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First with Financial Comment from Arabia

Dubai debt write-offs far from over for UAE banks

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UAE bank full-year results for 2009 are coming in line with expectations, and feature substantial write-offs for the Algosaibi and Saad groups in Saudi Arabia. But the big gorilla in the front drawing room remains bank write-offs for the Dubai real estate crash.

Dubai World may have declared a $22 billion debt restructuring that brought negative headlines around the world from November 25th to mid-December last year, but Dubai World debt has not yet been classified by any UAE bank as non-performing.

UP provisions

That said, the Emirates NBD results showing a nine per cent fall in annual net profits to $897 million for 2009 did include the bank’s first write-down against Union Properties, Dubai’s second largest property developer that is partly owned by the bank. But $86 million is unlikely to be the last write-off against Union Properties.

The largest bank in the Gulf States said sovereign debt accounted for 22 per cent of its $58.3 billion loan book, or $12.8 billion of which analysts attribute the majority to Dubai Government related entities including Dubai World.

Provisions are guided by the UAE Central Bank which is fairly strict in demanding that non-performing loans be recognized according to international accounting standards. If such losses arise in the course of 2010 then it will be the accounts of this year that take the biggest hit.

Nobody really knows how large total losses from the collapse of the Dubai property boom will prove to be, and there are also non-performing loans in the northern emirates and Abu Dhabi as well. Indeed, the banks themselves must have an idea but are by no means sure of the precise total, and will still be hoping for the best with Dubai World, for example.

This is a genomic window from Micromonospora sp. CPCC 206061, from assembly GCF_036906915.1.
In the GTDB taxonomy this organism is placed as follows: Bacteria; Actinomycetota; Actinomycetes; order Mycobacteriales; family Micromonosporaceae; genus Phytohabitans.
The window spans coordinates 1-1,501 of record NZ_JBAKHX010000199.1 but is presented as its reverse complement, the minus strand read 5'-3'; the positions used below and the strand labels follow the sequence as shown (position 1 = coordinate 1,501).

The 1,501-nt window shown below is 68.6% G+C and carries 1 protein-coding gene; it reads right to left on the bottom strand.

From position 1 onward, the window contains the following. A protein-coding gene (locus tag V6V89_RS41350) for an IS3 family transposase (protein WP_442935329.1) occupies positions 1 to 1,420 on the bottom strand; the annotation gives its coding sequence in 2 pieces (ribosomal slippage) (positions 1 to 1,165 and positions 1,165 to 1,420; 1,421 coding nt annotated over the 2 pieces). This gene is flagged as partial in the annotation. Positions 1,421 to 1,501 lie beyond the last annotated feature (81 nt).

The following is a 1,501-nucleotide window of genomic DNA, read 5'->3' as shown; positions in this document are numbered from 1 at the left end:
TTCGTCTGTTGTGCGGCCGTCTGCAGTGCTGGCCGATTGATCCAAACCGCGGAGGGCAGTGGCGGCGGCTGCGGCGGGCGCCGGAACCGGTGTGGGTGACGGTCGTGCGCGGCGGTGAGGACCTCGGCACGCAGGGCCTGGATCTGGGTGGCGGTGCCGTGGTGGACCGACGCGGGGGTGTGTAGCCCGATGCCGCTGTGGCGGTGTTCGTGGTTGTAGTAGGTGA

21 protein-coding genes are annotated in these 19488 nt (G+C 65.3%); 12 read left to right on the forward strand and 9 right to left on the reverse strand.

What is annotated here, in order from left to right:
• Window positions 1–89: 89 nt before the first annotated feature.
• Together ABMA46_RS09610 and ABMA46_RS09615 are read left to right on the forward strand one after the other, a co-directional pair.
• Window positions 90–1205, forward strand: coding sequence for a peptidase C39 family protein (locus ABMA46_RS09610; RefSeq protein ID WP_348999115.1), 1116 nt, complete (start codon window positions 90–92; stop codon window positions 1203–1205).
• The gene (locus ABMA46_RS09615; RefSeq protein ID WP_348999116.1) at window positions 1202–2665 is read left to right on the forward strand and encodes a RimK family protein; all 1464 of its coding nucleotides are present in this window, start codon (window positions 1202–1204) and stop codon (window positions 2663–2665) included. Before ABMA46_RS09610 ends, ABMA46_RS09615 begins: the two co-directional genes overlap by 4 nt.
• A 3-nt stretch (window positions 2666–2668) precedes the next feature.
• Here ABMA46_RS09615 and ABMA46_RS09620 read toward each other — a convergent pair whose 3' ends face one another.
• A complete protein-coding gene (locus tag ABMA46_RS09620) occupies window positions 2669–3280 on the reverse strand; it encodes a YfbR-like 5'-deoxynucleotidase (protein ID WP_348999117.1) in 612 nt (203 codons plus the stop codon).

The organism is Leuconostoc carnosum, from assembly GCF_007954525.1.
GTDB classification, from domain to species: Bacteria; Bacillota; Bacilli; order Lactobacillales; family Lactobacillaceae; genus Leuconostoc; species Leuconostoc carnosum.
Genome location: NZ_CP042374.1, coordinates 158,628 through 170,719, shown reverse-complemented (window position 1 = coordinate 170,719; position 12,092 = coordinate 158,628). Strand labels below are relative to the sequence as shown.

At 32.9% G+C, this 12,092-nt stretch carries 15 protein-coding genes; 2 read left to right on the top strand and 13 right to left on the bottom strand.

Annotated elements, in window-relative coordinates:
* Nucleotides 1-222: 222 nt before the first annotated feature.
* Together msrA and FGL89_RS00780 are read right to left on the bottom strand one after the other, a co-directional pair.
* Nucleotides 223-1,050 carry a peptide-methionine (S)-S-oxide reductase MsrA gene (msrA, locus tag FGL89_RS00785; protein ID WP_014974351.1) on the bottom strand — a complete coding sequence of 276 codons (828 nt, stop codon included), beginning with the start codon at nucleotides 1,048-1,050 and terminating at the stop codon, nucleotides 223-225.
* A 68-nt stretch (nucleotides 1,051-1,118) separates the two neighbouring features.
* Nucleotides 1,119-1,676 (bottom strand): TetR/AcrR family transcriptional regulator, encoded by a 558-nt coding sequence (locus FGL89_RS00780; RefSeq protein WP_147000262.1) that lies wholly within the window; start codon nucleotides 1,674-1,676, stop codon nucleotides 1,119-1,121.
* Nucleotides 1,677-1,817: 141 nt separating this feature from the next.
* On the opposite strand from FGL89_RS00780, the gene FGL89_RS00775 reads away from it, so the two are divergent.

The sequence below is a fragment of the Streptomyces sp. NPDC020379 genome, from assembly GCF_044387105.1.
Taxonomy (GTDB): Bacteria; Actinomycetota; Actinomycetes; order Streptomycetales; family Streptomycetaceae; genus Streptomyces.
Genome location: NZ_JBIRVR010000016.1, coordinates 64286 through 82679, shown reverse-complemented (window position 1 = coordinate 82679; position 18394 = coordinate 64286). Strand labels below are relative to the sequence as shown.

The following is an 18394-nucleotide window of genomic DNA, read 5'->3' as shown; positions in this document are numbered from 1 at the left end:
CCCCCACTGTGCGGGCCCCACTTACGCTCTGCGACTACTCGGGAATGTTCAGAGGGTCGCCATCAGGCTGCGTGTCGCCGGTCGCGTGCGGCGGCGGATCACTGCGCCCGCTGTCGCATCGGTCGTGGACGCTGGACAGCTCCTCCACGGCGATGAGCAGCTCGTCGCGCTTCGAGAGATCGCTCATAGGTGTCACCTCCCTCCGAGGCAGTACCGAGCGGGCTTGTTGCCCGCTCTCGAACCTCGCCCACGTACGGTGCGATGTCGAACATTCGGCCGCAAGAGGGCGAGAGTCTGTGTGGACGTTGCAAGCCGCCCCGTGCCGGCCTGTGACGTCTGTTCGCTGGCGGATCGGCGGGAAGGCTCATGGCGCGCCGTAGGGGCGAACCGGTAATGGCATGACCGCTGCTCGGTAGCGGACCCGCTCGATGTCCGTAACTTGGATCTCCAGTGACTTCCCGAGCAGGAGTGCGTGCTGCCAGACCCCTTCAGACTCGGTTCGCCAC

Banking crisis not over

However, to talk as some of the popular local media likes to do of a quick recovery in the UAE banking sector is clearly very premature. The full extent of the problem facing the sector in 2010 has not even be finalized, let alone resolved.

In the early 1980s, which government ministers have started to cite as a model for dealing with the current situation, several UAE banks went through hurried mergers and reorganizations as the true extent of bank finances became apparent. A similar local banking crisis in the aftermath of the recent real estate crash and global financial crisis must therefore seem a logical proposition.

But there is no need to panic. The UAE Government has guaranteed all bank deposits of any size, and that is one of the best guarantees in the world.

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Written by Peter Cooper

February 13, 2010 at 11:10 am

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